My movement associates were unable to get me to separate myself from what Jeff and David used to snortingly refer to as “petit-bourgeosie mysticism” and my current spiritual feminist sisters just wish I would shut up about the issues of class and race, if I would just drop any kind of analysis and grok out, their lives would be more pleasant, they think. But I have come to find that my truth is that I do have Tarot cards in one hand and an analysis of patriarchal oppression in the other in which Marx is not forgotten, Lenin is understood, and the multinationals are not invisible, and I, like the Hindu goddess Durga, have more than two hands, thus more than the binary reality we think of as true, and this is increasing in the culture of the computer. While I am mindful of Mao’s commentary, “True power comes out of the barrel of a gun,” I have also moved through so many corridors of power within and without that I feel I can stand in and on my own power at any moment — and that was surely one of the great of the journeys of my lifetime. Empowerment has been a central challenge of our generation, particularly for my generation of women.

Another little piece of my pie is my understanding that consciousness is changed pretty much one person at a time, although there may be moments in which the common experience is so intense that a paradigm shifts for the whole collective mass gathered there. We certainly saw that in our marches, demonstrations, music and theater. If we had had more time, there is no telling how many lives we would have affected — we affected enough to put 100,000 people in DC intent on shutting it down, and that’s when they stopped lest they have to shot their children.

I am pretty clear by now that my work will remain with women, and so I continue to seek ways and spaces in which to generate a collective consciousness shift while continually trying to introduce a consciousness of the continuing oppressions of classism, racism, and sexism. In this, theater is important, as is the work in general of the poets, writers and artists, visual and performance, who are the heart and soul of any revolution. In the bigger picture of politics I am not seeing the kind of contribution we supported from the likes of Bob Dylan today. I am willing to be corrected.

Anyway, I think Mariann’s observation was valuable. I have and continue to reflect on constructs of strategy and tactics we learned together in my various activities, and I think we would be well-served not to just warmly reflect, but to also name what we did well and give it some thought about what we maybe ought to be doing again.

Pat Cuney / July 30, 2008

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3 Responses to Mariann Wizard : ‘I Have No Nostalgia for the 60s’

  1. Anonymous says:

    Obviously you have no nostalgia. You sound more like so many of the bitter early SDS types who now look back negatively on this bright, though complex period in history. You seem to be trying to settle old scores and extract mia culpas 40 years after the fact, rather than trying to put things in historical perspective. Too bad. I think you have more to offer us.

  2. Anonymous says:

    This is a reply to the response posted on the Rag to Mariann’s piece on nostalgia.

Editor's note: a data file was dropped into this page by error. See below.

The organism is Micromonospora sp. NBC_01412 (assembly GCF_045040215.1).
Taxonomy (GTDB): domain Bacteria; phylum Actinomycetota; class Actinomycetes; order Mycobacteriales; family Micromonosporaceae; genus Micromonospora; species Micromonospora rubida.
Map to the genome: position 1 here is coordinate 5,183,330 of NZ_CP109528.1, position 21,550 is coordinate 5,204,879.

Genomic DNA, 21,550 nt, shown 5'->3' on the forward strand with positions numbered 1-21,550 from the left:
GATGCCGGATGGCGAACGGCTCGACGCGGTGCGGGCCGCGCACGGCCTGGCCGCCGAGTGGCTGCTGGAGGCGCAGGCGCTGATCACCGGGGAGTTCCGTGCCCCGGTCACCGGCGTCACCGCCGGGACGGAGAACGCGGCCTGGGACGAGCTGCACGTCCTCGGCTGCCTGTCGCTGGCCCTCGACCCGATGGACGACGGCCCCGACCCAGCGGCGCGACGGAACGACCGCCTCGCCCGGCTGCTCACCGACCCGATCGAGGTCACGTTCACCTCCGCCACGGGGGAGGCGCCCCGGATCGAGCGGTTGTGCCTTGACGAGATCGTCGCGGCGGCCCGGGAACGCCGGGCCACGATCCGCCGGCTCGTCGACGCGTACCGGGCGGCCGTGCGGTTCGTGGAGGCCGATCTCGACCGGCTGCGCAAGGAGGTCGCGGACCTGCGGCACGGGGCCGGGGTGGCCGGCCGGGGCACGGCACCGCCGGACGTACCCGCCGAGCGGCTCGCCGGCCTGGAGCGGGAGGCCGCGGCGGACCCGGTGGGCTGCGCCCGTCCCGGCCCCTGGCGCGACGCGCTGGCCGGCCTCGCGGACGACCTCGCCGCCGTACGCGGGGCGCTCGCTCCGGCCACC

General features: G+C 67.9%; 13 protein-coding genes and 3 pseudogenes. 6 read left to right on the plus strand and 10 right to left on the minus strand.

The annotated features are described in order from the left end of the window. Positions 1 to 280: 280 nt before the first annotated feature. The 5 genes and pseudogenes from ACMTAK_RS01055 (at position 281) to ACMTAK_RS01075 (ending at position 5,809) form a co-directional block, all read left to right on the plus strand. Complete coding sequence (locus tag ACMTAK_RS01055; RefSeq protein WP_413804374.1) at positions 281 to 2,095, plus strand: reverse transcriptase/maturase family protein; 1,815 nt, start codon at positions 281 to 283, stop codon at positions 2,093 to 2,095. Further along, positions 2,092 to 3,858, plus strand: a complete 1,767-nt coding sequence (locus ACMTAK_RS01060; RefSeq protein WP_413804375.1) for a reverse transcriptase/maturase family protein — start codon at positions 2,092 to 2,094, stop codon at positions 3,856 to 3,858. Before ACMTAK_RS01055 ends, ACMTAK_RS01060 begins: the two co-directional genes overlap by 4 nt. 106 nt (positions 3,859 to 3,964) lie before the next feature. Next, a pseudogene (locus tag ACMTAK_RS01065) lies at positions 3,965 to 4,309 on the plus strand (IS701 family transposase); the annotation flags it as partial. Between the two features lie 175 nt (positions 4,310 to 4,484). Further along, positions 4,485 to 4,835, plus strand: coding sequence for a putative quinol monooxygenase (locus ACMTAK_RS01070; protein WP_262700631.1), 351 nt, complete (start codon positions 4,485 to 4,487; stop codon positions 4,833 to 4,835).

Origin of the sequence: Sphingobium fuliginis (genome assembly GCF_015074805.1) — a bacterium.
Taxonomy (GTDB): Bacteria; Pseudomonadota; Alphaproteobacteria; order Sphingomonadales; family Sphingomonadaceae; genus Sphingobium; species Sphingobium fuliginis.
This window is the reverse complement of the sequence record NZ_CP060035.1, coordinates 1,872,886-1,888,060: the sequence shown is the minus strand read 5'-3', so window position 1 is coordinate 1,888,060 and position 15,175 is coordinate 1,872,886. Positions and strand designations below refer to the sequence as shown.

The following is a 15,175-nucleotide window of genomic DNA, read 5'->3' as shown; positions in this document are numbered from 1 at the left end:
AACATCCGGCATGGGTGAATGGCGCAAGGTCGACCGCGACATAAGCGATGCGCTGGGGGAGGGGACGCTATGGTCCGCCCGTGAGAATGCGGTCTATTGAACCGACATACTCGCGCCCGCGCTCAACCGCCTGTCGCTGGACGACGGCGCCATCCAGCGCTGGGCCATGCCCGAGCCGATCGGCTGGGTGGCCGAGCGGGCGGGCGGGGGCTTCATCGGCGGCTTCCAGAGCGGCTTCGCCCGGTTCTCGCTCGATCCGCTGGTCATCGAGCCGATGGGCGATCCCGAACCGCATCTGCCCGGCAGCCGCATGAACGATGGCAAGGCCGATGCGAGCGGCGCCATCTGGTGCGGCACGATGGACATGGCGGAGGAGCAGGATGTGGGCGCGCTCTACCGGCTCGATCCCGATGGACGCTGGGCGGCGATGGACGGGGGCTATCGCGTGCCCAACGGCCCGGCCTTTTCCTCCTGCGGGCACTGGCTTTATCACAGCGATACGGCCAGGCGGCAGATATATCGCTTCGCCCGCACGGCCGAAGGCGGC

I would want to say that I didn’t think there was anything bitter about the article at all.

    And I did want to say that I continued my activities in community organizing after finding myself caught up in our own version of a disapora. I feel I learned a lot, and much of it built on the work I did with y’all.

    One thing that was so dramatically presented to me that I will never forget, was a scene from the video documenting “The Dinner Party” featuring the artists and the process Judy Chicago and her co-creators used to develop the project. (If you don’t know who she is, I think it well worth your time to look her up.) She was sitting in a dinner party with the group and a feminist neophyte asked why women had to look up their herstory almost every generation, or some such. I thought Judy was going to come unglued as she pulled herself up to the whole of her height at about 5′, and launched into a lecture in which she practically shrieked something along the lines of, “Because they are too fucking lazy to read and research their own history. Do you think the Chinese peasants just one day picked up their pitchforks and seized state power? No, they read, they formed study groups, they learned their history and they studied economics.’

    Pat Cuney

  3. Mike Hanks says:

    I believe Mariann got it right. “It was the best of times. It was the worst of times” (Charles Dickens, A Tale of Two Cities). True, we were young and naive but things seemed simpler then and we were probably better informed than most.

    I’m nostalgic about being in my twenties but not about the world we lived in. The bad news is that now it’s even worse.

    It seems “The Establishment” learned the lessons of the 60’s well – conceal controversial actions behind veils of secrecy and control media access to war zones.

    Now the elephant in the room has grown so large it is no longer possible to conceal it from the general population. That’s a good thing. We are called upon to understand the fundamental forces at work, to connect the dots, and speak to solutions.

    To meet the challenges we face today, it will require the best of our knowledge and, indeed, wisdom. I only hope that has increased in proportion with our silver hair.